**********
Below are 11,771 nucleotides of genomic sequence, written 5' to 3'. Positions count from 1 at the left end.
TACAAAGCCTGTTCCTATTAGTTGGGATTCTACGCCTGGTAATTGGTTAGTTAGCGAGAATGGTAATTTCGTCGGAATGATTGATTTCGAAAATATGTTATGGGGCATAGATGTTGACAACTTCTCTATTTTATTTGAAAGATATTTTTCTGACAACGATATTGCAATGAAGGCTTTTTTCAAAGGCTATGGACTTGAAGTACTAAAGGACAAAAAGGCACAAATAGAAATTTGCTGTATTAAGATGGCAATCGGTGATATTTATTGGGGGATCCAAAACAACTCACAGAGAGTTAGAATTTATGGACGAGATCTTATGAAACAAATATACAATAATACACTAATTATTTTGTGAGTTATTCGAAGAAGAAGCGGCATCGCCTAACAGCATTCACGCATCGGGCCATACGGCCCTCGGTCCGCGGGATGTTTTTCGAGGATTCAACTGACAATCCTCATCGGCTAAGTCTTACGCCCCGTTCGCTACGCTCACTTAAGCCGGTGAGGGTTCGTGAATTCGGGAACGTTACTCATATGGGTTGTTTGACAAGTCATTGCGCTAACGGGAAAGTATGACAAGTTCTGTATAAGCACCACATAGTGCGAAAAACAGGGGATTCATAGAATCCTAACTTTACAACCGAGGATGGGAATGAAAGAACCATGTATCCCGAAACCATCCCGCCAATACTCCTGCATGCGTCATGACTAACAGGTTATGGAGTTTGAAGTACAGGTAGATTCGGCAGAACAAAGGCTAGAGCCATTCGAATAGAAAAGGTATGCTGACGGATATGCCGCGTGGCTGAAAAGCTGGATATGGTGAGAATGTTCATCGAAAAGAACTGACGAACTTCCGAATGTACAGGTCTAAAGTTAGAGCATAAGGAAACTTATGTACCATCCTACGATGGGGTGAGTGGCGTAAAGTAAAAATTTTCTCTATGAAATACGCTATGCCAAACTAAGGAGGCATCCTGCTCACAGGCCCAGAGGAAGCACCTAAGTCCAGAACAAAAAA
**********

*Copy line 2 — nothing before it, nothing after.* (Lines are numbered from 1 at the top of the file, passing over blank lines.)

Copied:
TACAAAGCCTGTTCCTATTAGTTGGGATTCTACGCCTGGTAATTGGTTAGTTAGCGAGAATGGTAATTTCGTCGGAATGATTGATTTCGAAAATATGTTATGGGGCATAGATGTTGACAACTTCTCTATTTTATTTGAAAGATATTTTTCTGACAACGATATTGCAATGAAGGCTTTTTTCAAAGGCTATGGACTTGAAGTACTAAAGGACAAAAAGGCACAAATAGAAATTTGCTGTATTAAGATGGCAATCGGTGATATTTATTGGGGGATCCAAAACAACTCACAGAGAGTTAGAATTTATGGACGAGATCTTATGAAACAAATATACAATAATACACTAATTATTTTGTGAGTTATTCGAAGAAGAAGCGGCATCGCCTAACAGCATTCACGCATCGGGCCATACGGCCCTCGGTCCGCGGGATGTTTTTCGAGGATTCAACTGACAATCCTCATCGGCTAAGTCTTACGCCCCGTTCGCTACGCTCACTTAAGCCGGTGAGGGTTCGTGAATTCGGGAACGTTACTCATATGGGTTGTTTGACAAGTCATTGCGCTAACGGGAAAGTATGACAAGTTCTGTATAAGCACCACATAGTGCGAAAAACAGGGGATTCATAGAATCCTAACTTTACAACCGAGGATGGGAATGAAAGAACCATGTATCCCGAAACCATCCCGCCAATACTCCTGCATGCGTCATGACTAACAGGTTATGGAGTTTGAAGTACAGGTAGATTCGGCAGAACAAAGGCTAGAGCCATTCGAATAGAAAAGGTATGCTGACGGATATGCCGCGTGGCTGAAAAGCTGGATATGGTGAGAATGTTCATCGAAAAGAACTGACGAACTTCCGAATGTACAGGTCTAAAGTTAGAGCATAAGGAAACTTATGTACCATCCTACGATGGGGTGAGTGGCGTAAAGTAAAAATTTTCTCTATGAAATACGCTATGCCAAACTAAGGAGGCATCCTGCTCACAGGCCCAGAGGAAGCACCTAAGTCCAGAACAAAAAA